Publishers Weekly said of Lucky Bastard, S.G. Browne’s first hardcover novel, “With twists aplenty, this fast-paced adventure succeeds as both a hard-boiled homage and a paranormal romp.” Whether you’ve read and enjoyed Breathers or Fated, or Scott’s quirky novels of social satire are new to you, we hope you’ll enjoy meeting Nick Monday, San Francisco private eye and swiper of others’ good fortune. In Lucky Bastard, Nick’s formal and informal careers collide, when he’s asked to retrieve the mayor’s good luck. Scott’s short story collection, Shooting Monkeys in a Barrel, is also new in eBook format. (Available for purchase below!)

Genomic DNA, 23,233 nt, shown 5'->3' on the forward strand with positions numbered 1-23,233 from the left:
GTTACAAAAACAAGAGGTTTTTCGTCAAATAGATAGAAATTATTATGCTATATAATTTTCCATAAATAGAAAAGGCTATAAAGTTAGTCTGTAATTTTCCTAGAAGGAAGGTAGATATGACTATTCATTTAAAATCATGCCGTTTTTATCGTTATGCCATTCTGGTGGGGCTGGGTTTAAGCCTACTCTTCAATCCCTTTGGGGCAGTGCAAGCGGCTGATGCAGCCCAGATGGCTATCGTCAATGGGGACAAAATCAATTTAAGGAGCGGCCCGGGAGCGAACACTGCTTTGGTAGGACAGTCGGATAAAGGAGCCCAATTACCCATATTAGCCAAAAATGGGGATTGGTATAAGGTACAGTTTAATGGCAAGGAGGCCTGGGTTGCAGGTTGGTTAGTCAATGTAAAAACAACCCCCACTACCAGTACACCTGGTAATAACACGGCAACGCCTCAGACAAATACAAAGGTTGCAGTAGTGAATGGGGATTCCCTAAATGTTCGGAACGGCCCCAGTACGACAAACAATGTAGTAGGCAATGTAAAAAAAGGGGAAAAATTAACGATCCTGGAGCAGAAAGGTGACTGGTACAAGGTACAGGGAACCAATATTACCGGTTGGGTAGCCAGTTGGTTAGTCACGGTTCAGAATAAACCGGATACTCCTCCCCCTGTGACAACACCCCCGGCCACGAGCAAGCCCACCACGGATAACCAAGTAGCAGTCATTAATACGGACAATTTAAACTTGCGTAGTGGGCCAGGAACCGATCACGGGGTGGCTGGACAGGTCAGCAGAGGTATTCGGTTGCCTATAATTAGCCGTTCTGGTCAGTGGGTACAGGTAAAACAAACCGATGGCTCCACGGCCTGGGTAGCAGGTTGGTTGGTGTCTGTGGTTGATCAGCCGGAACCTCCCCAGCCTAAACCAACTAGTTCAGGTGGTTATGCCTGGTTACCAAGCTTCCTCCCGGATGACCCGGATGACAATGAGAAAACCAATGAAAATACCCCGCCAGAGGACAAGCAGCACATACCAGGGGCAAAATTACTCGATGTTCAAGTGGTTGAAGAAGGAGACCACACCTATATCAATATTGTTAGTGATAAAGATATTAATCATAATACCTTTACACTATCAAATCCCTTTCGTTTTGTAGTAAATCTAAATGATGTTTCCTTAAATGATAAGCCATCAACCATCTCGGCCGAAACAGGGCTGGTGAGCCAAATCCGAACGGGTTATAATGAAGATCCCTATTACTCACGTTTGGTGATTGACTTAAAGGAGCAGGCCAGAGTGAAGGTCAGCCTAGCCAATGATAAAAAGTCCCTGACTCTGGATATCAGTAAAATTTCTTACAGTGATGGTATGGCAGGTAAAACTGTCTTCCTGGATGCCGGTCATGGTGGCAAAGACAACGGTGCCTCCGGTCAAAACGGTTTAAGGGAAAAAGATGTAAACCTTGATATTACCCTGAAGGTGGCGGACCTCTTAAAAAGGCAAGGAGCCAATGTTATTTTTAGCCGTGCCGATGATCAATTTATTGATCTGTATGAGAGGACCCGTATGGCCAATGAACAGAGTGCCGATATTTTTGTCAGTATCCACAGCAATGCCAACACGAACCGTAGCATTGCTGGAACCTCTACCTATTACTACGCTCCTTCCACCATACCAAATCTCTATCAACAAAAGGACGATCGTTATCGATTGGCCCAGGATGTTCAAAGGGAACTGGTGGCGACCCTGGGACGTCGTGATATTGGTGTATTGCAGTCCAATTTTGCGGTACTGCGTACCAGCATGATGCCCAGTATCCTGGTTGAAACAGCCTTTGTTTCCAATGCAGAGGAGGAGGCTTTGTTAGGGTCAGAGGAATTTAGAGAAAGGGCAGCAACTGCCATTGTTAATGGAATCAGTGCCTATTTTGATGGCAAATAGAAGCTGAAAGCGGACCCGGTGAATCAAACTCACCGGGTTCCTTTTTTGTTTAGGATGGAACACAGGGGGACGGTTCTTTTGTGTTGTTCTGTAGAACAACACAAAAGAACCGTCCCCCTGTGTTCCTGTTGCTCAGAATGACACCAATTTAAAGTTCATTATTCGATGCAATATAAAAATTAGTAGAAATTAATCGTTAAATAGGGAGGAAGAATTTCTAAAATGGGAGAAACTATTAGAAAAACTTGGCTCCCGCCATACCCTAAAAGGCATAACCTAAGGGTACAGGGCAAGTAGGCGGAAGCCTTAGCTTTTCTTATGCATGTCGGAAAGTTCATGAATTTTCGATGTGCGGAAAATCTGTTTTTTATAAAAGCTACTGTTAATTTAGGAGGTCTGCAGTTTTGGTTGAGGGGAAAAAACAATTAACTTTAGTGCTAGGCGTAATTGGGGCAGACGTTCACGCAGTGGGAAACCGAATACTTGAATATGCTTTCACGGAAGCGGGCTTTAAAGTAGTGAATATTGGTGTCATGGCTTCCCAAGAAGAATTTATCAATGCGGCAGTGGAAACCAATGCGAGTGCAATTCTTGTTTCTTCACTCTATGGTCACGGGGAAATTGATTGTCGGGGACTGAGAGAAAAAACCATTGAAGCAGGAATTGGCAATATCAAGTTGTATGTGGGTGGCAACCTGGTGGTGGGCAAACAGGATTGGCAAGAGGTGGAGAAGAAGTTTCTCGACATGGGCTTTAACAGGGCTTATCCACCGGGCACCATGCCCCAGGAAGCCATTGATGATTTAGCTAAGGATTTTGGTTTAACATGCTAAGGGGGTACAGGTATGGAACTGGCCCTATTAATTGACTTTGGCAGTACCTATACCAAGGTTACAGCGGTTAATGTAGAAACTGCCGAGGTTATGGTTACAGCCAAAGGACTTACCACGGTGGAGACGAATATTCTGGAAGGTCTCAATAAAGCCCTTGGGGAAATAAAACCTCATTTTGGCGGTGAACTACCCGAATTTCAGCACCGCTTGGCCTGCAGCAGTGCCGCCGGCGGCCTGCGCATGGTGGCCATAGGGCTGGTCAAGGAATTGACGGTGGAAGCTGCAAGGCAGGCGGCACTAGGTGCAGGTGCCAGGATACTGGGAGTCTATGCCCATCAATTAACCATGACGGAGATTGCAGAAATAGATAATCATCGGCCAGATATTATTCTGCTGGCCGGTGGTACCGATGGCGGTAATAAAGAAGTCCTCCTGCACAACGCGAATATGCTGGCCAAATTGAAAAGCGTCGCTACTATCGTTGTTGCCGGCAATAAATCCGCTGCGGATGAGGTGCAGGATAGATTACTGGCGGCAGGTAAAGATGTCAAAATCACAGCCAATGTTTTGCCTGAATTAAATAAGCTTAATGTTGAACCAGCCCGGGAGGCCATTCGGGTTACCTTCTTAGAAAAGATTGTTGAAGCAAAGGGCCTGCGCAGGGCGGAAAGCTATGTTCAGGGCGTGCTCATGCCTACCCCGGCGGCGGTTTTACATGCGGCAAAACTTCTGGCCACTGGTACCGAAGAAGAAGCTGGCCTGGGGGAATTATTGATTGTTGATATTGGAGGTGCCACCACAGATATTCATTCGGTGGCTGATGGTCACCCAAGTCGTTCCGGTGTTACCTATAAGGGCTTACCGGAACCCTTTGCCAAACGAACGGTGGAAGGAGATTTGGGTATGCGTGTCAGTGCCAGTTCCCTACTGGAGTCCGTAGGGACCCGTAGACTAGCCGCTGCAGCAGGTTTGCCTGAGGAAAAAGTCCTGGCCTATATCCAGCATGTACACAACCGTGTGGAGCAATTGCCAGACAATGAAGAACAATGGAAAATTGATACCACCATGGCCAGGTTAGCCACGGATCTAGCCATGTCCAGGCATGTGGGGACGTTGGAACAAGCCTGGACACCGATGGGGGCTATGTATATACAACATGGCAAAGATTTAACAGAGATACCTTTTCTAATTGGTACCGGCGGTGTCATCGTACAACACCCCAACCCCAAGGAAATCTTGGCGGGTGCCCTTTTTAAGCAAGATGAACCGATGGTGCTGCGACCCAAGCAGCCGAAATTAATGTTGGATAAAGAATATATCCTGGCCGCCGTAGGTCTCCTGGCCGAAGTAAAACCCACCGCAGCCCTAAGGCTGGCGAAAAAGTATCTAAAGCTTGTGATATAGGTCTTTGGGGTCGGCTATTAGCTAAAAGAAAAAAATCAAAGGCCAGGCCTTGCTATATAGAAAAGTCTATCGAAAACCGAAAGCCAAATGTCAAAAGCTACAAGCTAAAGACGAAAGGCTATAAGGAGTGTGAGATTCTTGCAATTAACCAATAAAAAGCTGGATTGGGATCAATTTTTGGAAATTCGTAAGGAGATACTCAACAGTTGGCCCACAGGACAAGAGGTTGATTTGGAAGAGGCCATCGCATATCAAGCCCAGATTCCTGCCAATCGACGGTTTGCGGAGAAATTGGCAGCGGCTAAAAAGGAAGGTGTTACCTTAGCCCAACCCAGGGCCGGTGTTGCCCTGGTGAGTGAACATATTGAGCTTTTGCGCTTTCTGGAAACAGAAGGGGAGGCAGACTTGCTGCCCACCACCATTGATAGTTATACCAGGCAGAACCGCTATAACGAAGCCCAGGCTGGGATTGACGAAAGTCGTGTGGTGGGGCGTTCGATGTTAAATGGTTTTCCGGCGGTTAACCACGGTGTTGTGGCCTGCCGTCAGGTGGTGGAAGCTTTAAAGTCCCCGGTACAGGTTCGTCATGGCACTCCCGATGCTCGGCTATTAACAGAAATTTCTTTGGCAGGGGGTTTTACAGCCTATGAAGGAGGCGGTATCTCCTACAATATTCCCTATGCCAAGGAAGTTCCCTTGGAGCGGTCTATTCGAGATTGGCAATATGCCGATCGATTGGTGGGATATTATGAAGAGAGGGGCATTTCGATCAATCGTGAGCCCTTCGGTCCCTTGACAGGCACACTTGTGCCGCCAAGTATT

Meet Nick Monday: a private detective who’s more Columbo than Sam Spade, more Magnum P.I. than Philip Marlowe. As San Francisco’s infamous luck poacher, Nick doesn’t know whether his ability to swipe other people’s fortunes with a simple handshake is a blessing or a curse. Ever since his youth, Nick has swallowed more than a few bitter truths when it comes to wheeling and dealing in destinies. Because whether the highest bidders of Nick’s serendipitous booty are celebrities, yuppies, or douche bag vegans, the unsavory fact remains: luck is the most powerful, addictive, and dangerous drug of them all. And no amount of cappuccinos, Lucky Charms, or apple fritters can sweeten the notion that Nick might be exactly what his father once claimed—as ambitious as a fart. That is, until Tuesday Knight, the curvy brunette who also happens to be the mayor’s daughter, approaches Nick with an irresistible offer: $100,000 to retrieve her father’s stolen luck. Could this high-stakes deal let Nick do right? Or will kowtowing to another greedmonger’s demands simply fund Nick’s addiction to corporate coffee bars while his morality drains down the toilet? Before he downs his next mocha, Nick finds himself at the mercy of a Chinese mafia kingpin and with no choice but to scour the city for the purest kind of luck, a hunt more titillating than softcore porn. All he has to do to stay ahead of the game is remember that you can’t take something from someone without eventually paying like hell for it. . . .